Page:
For some, the hip belt pockets are the most critical, and these are some of the largest and most functional we tested. Rather than going for a streamlined look, ULA has sewn two rectangular pockets with large zippered openings onto the existing belt. Our rectangular phones and maps thank them. You can easily fit most smartphones in these pockets and still have room for a map, compass, and at least three Snickers bars. And that's in just one of the two hip belt pockets, leaving the other one free for a beanie, sunglasses, and a windbreaker.

ultralight adventure equipment circuit - yes, a smartphone fits, but what's really important is how much...
Yes, a smartphone fits, but what's really important is how much candy will share the space. The answer? A whole bag of Swedish Fish.
Credit: Adam Paashaus

The side pockets on the body of the Circuit are huge but non-elastic. We see pros and cons here. Since they are non-elastic and large, it's easy for certain items to fall out when you bend over or lean too far, such as when climbing over a log on the trail. They offer no side entry option for water bottles, but we found that because of the angle of the pockets, they were still easy to get a water bottle in and out of without friendly assistance. On the positive side of such large, non-elastic pockets is the ability to carry two narrow water bottles in each one, along with other items you want to stash. The pockets do have an adjustable shock cord at the top. When cinched down, they go a long way towards keeping a water bottle in place and your other gear down inside. Overall, this type of side pocket still offers versatility and usability, while the stretchy style feels more secure.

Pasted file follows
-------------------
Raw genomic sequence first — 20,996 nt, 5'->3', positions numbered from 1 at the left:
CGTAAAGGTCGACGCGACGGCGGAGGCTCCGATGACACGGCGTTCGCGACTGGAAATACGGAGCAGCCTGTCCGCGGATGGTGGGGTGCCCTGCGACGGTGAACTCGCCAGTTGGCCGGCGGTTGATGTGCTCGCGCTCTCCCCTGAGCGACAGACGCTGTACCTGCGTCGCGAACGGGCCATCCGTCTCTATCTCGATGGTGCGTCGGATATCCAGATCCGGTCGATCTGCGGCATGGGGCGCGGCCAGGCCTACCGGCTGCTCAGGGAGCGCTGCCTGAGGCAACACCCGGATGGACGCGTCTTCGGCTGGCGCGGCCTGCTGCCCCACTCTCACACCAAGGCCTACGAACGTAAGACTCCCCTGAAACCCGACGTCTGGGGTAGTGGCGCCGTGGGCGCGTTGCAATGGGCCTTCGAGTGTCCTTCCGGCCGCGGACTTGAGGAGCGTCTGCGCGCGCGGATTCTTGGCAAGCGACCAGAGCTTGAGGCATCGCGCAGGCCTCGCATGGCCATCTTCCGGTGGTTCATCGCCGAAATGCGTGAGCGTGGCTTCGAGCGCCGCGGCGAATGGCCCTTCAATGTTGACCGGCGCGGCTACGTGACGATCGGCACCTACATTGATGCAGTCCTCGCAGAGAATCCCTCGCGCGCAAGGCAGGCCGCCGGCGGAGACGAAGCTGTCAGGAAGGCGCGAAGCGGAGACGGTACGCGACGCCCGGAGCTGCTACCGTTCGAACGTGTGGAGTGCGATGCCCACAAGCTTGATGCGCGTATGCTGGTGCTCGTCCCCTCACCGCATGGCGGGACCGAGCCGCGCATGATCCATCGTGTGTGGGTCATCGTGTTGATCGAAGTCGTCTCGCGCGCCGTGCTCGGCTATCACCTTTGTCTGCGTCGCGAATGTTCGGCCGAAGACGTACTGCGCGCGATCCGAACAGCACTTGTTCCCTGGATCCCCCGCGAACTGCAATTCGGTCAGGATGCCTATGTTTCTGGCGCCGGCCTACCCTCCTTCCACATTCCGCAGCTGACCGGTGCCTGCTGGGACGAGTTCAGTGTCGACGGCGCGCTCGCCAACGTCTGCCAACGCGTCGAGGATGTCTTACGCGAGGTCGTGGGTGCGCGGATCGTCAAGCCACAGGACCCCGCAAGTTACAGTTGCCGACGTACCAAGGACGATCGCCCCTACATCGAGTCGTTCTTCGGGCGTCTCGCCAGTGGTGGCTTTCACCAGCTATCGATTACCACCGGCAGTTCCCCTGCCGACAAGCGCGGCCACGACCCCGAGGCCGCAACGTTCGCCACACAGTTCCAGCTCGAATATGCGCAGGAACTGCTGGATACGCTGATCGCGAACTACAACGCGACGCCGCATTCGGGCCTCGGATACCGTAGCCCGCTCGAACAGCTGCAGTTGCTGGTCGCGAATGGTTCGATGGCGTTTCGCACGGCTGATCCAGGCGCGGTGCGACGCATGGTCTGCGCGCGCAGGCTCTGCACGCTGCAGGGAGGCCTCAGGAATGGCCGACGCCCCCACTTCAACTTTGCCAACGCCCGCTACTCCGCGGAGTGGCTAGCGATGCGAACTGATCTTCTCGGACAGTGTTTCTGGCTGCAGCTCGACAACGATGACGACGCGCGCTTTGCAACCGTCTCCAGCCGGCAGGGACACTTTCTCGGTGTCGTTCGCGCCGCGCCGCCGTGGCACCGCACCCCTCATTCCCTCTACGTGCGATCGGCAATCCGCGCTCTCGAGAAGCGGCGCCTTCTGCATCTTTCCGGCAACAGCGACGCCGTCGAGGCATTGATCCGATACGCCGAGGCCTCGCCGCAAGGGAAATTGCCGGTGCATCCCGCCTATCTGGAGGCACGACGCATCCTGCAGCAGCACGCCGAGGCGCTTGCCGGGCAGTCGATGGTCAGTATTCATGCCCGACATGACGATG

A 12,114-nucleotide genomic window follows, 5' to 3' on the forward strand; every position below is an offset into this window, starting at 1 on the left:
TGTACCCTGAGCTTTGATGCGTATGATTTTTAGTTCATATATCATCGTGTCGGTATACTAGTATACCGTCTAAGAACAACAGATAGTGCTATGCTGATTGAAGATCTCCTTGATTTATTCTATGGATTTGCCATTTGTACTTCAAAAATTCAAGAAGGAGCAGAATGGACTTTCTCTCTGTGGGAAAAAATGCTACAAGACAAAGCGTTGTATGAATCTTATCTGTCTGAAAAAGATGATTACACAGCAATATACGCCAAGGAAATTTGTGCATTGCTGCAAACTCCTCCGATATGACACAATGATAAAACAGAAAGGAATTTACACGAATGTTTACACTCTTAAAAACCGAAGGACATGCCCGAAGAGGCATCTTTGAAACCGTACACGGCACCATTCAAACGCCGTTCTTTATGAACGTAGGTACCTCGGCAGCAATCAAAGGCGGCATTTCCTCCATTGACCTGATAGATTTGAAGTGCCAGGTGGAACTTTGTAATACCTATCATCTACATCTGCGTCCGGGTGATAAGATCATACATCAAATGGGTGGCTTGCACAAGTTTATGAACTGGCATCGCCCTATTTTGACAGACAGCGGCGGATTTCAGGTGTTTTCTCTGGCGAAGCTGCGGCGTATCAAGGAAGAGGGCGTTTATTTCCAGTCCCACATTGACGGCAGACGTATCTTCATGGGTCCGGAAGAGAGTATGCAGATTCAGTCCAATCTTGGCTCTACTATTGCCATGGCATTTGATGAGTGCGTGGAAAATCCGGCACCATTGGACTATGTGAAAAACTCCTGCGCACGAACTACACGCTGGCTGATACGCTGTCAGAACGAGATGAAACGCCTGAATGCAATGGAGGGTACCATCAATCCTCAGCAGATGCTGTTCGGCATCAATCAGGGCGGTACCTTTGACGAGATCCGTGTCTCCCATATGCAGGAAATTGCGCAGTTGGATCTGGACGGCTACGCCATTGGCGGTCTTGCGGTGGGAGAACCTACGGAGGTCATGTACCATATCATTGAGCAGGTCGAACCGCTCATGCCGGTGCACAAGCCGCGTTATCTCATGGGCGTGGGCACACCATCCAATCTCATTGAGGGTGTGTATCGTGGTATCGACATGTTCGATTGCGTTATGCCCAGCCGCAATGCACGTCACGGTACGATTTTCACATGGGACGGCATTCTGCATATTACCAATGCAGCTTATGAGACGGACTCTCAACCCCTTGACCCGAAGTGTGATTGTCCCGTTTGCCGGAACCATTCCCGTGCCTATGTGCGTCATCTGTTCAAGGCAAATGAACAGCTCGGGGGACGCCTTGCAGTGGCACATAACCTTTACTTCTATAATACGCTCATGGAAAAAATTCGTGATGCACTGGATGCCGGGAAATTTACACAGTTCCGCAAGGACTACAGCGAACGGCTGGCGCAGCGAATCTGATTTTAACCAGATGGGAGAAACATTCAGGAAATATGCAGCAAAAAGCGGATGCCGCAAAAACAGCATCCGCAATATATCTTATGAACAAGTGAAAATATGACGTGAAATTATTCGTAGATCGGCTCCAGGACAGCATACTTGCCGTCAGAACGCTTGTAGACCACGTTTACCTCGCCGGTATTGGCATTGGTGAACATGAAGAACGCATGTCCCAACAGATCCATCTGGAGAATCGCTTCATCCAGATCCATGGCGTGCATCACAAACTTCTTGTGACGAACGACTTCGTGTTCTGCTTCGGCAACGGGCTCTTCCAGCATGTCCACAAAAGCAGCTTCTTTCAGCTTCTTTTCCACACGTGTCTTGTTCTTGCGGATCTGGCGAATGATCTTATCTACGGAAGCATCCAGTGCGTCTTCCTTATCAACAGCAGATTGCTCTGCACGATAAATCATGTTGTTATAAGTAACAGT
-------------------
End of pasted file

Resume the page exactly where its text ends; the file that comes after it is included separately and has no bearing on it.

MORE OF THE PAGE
ultralight adventure equipment circuit - the wide pockets on the side allow for multiple water bottles but...
The wide pockets on the side allow for multiple water bottles but when the space isn't filled, gear can shift around and fall out when bending over. Be sure to cinch the shock cord for security.
Credit: Adam Paashaus

With a simple design that cuts out all the extras, the Circuit doesn't offer access to the main compartment other than through the top. The roll-top design used by ULA is less common in backpacking packs but is seen regularly in other packs such as commuter bags, panniers, climbing packs, paddling bags, and more. We like the clean, finished look it gives the pack, but functionally didn't find it any easier or harder to use than a drawcord top. The main compartment has a wide opening for easy packing, and the roll-top closure keeps the bag looking neat and perfectly sized, whether filled to the brim for a week in the snow or on a quick overnight. A strap over the top allows you to attach other bulky items like a rope, large sleeping pad, or tent. There is no sleeping bag compartment, so if you want to pull your sleeping bag out through the bottom or get to it before unloading your whole pack, this is a packing strategy adjustment.

ultralight adventure equipment circuit - the roll-top closure provides the capacity to haul a lot of gear as...
The roll-top closure provides the capacity to haul a lot of gear as well as the ability to cleanly cinch down the space when less equipment is needed.
Credit: Adam Paashaus